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Critters; Crescent Moon, Venus, and Mercury;
Barnard's Star?; DSO Observing

Posted: 11 June 2013

The sky was clear Sunday, 9 June 2013, but due to an early morning appointment on Monday, I didn't open the observatory. Monday was also clear and as I went to the observatory, took this photo of the baby birds:


The observatory was opened at 1846 MST, 105°F. There was a slight breeze blowing. First, I replaced the rubber leg tips on my Starbound Observing Chair, as all four tips were cracked from lots of use and probably from the Arizona heat and low humidity after several years in the observatory.

At 1901 MST, viewed the thin crescent moon, 83X. At 1905 MST, the moon was just visible in the bright western sky and I took this photo (full-frame) with the D7000 DSLR, f/8, 1/1000sec, 300mm, ISO 400:


Sunset occurred at 1934 MST. At 1938 MST, I took this photo (slightly cropped) of the moon with the iPhone 4, afocal 77X, MX-1 afocal adapter:


I then did some observing of the moon and Venus using 7x50 binoculars. They were not quite in the same FOV. Mercury became naked eye visible at 1946 MST and was in the same binoculars FOV as Venus but not with the moon. At 1955 MST, I resumed lunar observing, 83X. At 1958 MST, took this photo (full-frame), f/11, 1/25sec, 125mm, ISO 500:


Mouseover (or tap) the image to see labels.

Ended lunar observing at 2003 MST and slewed to Saturn. At 83X, four moons were visible. I began closing down for a short period of time to avoid the peak of the Kissing Bug times. Slept the telescope and left the observatory at 2008 MST.

I returned to the observatory at 2137 MST. I took a quick look at Saturn, 83X. I then began preparing for the night's imaging attempt of Barnard's Star. My previous image was taken on 3 June 2013 (click for image). I thought I had identified it in that image, but based on this night's image, I was wrong. I powered on the GC Wi-Fi Adapter and connected SkySafari Pro to the 8" LX200-ACF. Barnard's Star was not quite high enough in the sky for good imaging. I mounted the D7000 DSLR at prime focus + focal reducer + visual back (same as used on the imaging attempt on 3 June). By accident, I discovered that the Meade 2" visual back actually separates into two pieces. I will have to test using the shorter section at some point. At 2201 MST, slewed to Antares, which would be the focus star. Did the focus test using the Bahtinov Mask at 2216 MST and at 2218 MST, took this photo of the sky where Barnard's Star should be:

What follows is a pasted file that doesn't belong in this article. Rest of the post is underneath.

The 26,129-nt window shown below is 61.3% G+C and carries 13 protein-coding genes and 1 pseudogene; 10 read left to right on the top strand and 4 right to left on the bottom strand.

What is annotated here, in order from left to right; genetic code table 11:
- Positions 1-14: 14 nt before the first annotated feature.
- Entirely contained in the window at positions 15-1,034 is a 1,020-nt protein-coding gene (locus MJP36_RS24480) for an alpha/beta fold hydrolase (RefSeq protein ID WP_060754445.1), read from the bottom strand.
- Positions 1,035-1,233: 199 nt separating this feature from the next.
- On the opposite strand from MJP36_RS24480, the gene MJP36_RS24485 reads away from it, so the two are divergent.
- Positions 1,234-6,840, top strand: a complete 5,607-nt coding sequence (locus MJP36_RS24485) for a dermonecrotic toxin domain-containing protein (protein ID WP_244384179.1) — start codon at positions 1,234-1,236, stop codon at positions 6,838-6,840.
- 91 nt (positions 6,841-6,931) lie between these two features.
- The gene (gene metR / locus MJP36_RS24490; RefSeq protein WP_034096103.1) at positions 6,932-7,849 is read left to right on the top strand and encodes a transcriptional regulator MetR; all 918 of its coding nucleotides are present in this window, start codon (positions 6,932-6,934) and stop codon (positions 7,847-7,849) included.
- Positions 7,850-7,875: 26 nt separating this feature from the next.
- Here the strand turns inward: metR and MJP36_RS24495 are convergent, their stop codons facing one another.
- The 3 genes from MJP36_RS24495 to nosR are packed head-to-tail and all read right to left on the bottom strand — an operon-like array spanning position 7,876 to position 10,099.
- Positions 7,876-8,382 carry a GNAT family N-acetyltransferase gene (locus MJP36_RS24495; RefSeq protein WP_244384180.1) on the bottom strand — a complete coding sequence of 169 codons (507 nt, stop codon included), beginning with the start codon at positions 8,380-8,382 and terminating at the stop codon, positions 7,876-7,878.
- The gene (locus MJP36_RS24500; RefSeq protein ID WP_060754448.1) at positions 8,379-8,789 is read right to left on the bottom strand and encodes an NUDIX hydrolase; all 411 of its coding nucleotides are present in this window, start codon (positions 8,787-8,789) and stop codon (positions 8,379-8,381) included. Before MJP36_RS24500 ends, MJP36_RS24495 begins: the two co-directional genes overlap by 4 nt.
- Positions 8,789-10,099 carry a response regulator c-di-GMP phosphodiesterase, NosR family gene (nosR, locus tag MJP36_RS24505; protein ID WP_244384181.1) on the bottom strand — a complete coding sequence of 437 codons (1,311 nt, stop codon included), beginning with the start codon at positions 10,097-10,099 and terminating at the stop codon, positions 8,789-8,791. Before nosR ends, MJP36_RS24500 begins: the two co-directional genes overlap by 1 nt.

I did a "blink comparison" with the 3 June image but no star motion was detected over the one week period. I will try another image in another week. The star's large proper motion should show up after 2 weeks, so I will compare that image to the 3 June image.

I then did some DSO observing using the 2" 24mm UWA eyepiece (83X) and 2" 9mm 100° eyepiece (222X). First was M27 (Dumbbell Nebula); great views with both eyepieces with lots of structure visible, especially using averted vision. I then did lots of DSO observing with the focal reducer + 2" 24mm UWA eyepiece. First was M27; lovely view. M57 (Ring Nebula) was small but bright. Next were some DSOs in Cygnus: NGC6888 (Crescent Nebula) was faint but visible. NGC6960 (Veil Nebula) was also faint but visible. IC5067 (Pelican Nebula) was faint but visible. NGC6992 (diffuse nebula) was very nice with a distinct shape visible. NGC7000 (North America Nebula) was partially visible, with lots of stars in the FOV. IC5146 (diffuse nebula) was faintly visible. I then slewed to Sagittarius and viewed M20 (Trifid Nebula) and M17 (Swan Nebula); both were nice views with lots of structure visible using the focal reducer and wide field eyepiece. Next was M22 (globular cluster) and M16 (Eagle Nebula); both great views.

At 2314 MST, I noted that the temperature was still 78°F. Viewed M4 (globular cluster), then M71 (globular cluster); nice views. Slewed to Aquila and viewed NGC6709 (open cluster) and NGC6755 (open cluster).

I then viewed some galaxies in the northern sky, focal reducer + 24mm UWA eyepiece: M81 and M82 (nicely in the same FOV), M51 (Whirlpool Galaxy), M101, M108, and M109. All were super views. Also viewed M97 (Owl Nebula).

My last object for the night was the double star Mizar at 83X and 222X. Then began closing up.

The observatory was closed at 0014 MST, 76°F. Once again, no Kissing Bugs seen. My practice of temporarily leaving the observatory seems to be working. And once again, the light on the hill to the east remained off this night. No light really does make a difference in the sky quality. Thanks neighbor!

Comments are welcome; use the Comments section below, or you can Email Me. Thanks.

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